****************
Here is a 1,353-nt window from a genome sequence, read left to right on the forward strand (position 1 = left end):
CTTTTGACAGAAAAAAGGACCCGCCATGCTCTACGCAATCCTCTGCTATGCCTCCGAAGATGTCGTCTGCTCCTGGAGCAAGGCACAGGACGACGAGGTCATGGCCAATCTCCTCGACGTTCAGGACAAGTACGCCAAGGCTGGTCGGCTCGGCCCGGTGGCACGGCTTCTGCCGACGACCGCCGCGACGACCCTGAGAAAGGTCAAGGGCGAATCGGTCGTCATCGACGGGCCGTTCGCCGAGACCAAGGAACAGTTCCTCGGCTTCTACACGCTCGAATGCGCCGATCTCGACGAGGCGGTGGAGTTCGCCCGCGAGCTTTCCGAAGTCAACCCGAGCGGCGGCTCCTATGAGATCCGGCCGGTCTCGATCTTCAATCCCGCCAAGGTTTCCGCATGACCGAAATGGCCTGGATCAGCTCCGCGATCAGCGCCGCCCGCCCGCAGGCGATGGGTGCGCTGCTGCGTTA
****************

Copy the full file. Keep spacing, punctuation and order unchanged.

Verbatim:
Here is a 1,353-nt window from a genome sequence, read left to right on the forward strand (position 1 = left end):
CTTTTGACAGAAAAAAGGACCCGCCATGCTCTACGCAATCCTCTGCTATGCCTCCGAAGATGTCGTCTGCTCCTGGAGCAAGGCACAGGACGACGAGGTCATGGCCAATCTCCTCGACGTTCAGGACAAGTACGCCAAGGCTGGTCGGCTCGGCCCGGTGGCACGGCTTCTGCCGACGACCGCCGCGACGACCCTGAGAAAGGTCAAGGGCGAATCGGTCGTCATCGACGGGCCGTTCGCCGAGACCAAGGAACAGTTCCTCGGCTTCTACACGCTCGAATGCGCCGATCTCGACGAGGCGGTGGAGTTCGCCCGCGAGCTTTCCGAAGTCAACCCGAGCGGCGGCTCCTATGAGATCCGGCCGGTCTCGATCTTCAATCCCGCCAAGGTTTCCGCATGACCGAAATGGCCTGGATCAGCTCCGCGATCAGCGCCGCCCGCCCGCAGGCGATGGGTGCGCTGCTGCGTTA